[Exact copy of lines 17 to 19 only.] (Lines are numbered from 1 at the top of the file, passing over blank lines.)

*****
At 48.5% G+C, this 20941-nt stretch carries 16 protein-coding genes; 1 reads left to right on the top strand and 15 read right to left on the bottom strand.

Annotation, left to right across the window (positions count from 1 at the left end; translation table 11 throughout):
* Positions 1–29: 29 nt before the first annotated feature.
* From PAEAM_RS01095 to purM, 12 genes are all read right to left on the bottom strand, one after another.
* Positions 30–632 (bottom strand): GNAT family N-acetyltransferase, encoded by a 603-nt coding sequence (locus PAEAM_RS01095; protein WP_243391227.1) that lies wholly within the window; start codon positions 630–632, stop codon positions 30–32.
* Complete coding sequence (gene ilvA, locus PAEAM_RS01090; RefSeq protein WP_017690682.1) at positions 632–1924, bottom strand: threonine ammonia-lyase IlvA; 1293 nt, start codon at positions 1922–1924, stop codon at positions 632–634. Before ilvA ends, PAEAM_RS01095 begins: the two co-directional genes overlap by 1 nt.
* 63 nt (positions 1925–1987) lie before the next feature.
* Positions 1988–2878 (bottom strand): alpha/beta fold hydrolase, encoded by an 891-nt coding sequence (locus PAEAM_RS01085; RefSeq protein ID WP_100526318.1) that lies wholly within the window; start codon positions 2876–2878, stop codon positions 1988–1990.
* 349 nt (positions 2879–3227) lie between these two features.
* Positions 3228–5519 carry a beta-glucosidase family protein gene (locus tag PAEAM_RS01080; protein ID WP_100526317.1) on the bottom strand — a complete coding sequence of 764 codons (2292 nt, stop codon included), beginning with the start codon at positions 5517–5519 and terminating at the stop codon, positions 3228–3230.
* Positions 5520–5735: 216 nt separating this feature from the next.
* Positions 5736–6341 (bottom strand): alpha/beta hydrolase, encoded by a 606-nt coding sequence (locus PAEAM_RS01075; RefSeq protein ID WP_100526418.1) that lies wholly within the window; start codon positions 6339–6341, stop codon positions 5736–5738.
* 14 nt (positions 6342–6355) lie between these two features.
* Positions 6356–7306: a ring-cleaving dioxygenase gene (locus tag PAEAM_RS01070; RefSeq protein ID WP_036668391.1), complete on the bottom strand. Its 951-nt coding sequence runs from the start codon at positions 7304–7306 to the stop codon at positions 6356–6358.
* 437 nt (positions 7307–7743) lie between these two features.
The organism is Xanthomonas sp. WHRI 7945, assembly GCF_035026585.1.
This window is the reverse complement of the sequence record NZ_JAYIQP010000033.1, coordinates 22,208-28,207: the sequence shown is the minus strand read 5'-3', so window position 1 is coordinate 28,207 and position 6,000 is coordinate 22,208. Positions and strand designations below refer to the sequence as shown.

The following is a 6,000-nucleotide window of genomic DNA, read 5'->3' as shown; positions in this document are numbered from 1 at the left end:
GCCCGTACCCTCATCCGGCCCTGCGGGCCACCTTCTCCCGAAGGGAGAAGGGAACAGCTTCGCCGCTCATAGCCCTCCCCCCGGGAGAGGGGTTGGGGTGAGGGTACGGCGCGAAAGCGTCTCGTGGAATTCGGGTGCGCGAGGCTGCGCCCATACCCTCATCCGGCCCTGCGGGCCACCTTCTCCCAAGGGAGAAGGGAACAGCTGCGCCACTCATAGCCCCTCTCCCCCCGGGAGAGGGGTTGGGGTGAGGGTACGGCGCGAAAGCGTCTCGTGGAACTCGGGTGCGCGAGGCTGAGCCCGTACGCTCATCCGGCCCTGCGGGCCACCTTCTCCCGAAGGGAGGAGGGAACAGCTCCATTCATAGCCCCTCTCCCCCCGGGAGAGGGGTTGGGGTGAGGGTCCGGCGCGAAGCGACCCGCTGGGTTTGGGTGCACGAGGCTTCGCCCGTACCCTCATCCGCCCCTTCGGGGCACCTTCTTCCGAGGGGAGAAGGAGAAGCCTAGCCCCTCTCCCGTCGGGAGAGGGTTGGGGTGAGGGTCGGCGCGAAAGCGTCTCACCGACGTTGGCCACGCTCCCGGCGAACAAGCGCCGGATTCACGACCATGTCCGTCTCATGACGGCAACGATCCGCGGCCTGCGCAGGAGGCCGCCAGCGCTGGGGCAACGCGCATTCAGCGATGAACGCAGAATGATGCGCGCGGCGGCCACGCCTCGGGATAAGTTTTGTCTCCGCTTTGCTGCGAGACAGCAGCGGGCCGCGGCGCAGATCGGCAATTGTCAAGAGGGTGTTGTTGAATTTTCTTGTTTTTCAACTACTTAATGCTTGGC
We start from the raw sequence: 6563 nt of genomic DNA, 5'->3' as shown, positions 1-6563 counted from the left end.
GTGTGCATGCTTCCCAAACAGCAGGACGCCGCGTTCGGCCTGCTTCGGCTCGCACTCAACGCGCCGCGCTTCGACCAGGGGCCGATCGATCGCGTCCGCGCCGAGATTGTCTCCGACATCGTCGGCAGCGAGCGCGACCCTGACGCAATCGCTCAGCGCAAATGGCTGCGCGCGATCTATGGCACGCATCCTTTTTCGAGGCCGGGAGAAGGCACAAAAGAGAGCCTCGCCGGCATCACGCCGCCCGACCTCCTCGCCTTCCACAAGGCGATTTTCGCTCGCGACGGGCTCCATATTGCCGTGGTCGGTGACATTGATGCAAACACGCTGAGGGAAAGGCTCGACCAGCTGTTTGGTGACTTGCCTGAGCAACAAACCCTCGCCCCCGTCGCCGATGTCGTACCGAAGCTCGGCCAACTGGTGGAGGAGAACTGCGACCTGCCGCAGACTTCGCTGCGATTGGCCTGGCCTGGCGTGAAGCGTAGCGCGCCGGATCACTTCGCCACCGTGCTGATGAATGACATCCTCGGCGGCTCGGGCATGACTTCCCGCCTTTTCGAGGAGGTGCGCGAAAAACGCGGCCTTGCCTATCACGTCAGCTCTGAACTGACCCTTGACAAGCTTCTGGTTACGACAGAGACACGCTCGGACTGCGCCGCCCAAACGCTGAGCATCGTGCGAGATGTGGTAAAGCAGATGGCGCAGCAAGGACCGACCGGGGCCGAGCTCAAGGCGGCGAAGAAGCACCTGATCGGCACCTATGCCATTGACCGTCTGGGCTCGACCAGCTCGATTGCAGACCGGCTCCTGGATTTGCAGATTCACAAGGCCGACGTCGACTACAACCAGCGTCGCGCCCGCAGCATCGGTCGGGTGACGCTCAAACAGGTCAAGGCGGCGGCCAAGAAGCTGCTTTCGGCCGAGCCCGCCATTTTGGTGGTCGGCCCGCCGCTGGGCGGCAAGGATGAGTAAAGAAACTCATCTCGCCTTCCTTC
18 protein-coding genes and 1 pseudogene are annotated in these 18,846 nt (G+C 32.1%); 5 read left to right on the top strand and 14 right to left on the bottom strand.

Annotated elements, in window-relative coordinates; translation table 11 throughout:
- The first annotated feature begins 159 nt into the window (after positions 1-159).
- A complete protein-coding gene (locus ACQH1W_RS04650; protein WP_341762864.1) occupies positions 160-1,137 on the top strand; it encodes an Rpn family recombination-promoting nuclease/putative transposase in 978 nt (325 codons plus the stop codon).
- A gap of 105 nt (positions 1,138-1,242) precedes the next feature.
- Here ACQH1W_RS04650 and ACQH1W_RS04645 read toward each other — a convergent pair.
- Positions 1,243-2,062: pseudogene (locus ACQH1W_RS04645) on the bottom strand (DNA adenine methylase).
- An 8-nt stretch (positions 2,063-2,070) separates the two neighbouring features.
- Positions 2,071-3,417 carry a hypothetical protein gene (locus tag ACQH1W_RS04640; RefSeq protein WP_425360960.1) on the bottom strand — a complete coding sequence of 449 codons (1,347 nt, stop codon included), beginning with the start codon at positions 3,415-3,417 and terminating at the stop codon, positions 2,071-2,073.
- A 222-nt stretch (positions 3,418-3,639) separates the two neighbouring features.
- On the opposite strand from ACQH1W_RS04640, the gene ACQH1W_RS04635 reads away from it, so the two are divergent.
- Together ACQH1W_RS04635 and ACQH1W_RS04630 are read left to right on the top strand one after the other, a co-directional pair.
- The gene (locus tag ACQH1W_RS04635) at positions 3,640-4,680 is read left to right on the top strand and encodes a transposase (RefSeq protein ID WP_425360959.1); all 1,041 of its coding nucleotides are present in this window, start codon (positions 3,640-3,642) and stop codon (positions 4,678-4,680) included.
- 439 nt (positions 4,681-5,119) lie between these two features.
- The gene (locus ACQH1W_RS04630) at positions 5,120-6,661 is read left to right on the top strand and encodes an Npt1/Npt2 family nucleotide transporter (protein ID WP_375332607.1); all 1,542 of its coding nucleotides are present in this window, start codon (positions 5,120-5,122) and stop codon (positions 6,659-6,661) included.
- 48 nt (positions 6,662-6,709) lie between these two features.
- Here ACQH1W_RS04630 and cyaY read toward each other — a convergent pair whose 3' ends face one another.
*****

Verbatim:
This window is the reverse complement of the sequence record NZ_JAYIQP010000033.1, coordinates 22,208-28,207: the sequence shown is the minus strand read 5'-3', so window position 1 is coordinate 28,207 and position 6,000 is coordinate 22,208. Positions and strand designations below refer to the sequence as shown.

The following is a 6,000-nucleotide window of genomic DNA, read 5'->3' as shown; positions in this document are numbered from 1 at the left end:
GCCCGTACCCTCATCCGGCCCTGCGGGCCACCTTCTCCCGAAGGGAGAAGGGAACAGCTTCGCCGCTCATAGCCCTCCCCCCGGGAGAGGGGTTGGGGTGAGGGTACGGCGCGAAAGCGTCTCGTGGAATTCGGGTGCGCGAGGCTGCGCCCATACCCTCATCCGGCCCTGCGGGCCACCTTCTCCCAAGGGAGAAGGGAACAGCTGCGCCACTCATAGCCCCTCTCCCCCCGGGAGAGGGGTTGGGGTGAGGGTACGGCGCGAAAGCGTCTCGTGGAACTCGGGTGCGCGAGGCTGAGCCCGTACGCTCATCCGGCCCTGCGGGCCACCTTCTCCCGAAGGGAGGAGGGAACAGCTCCATTCATAGCCCCTCTCCCCCCGGGAGAGGGGTTGGGGTGAGGGTCCGGCGCGAAGCGACCCGCTGGGTTTGGGTGCACGAGGCTTCGCCCGTACCCTCATCCGCCCCTTCGGGGCACCTTCTTCCGAGGGGAGAAGGAGAAGCCTAGCCCCTCTCCCGTCGGGAGAGGGTTGGGGTGAGGGTCGGCGCGAAAGCGTCTCACCGACGTTGGCCACGCTCCCGGCGAACAAGCGCCGGATTCACGACCATGTCCGTCTCATGACGGCAACGATCCGCGGCCTGCGCAGGAGGCCGCCAGCGCTGGGGCAACGCGCATTCAGCGATGAACGCAGAATGATGCGCGCGGCGGCCACGCCTCGGGATAAGTTTTGTCTCCGCTTTGCTGCGAGACAGCAGCGGGCCGCGGCGCAGATCGGCAATTGTCAAGAGGGTGTTGTTGAATTTTCTTGTTTTTCAACTACTTAATGCTTGGC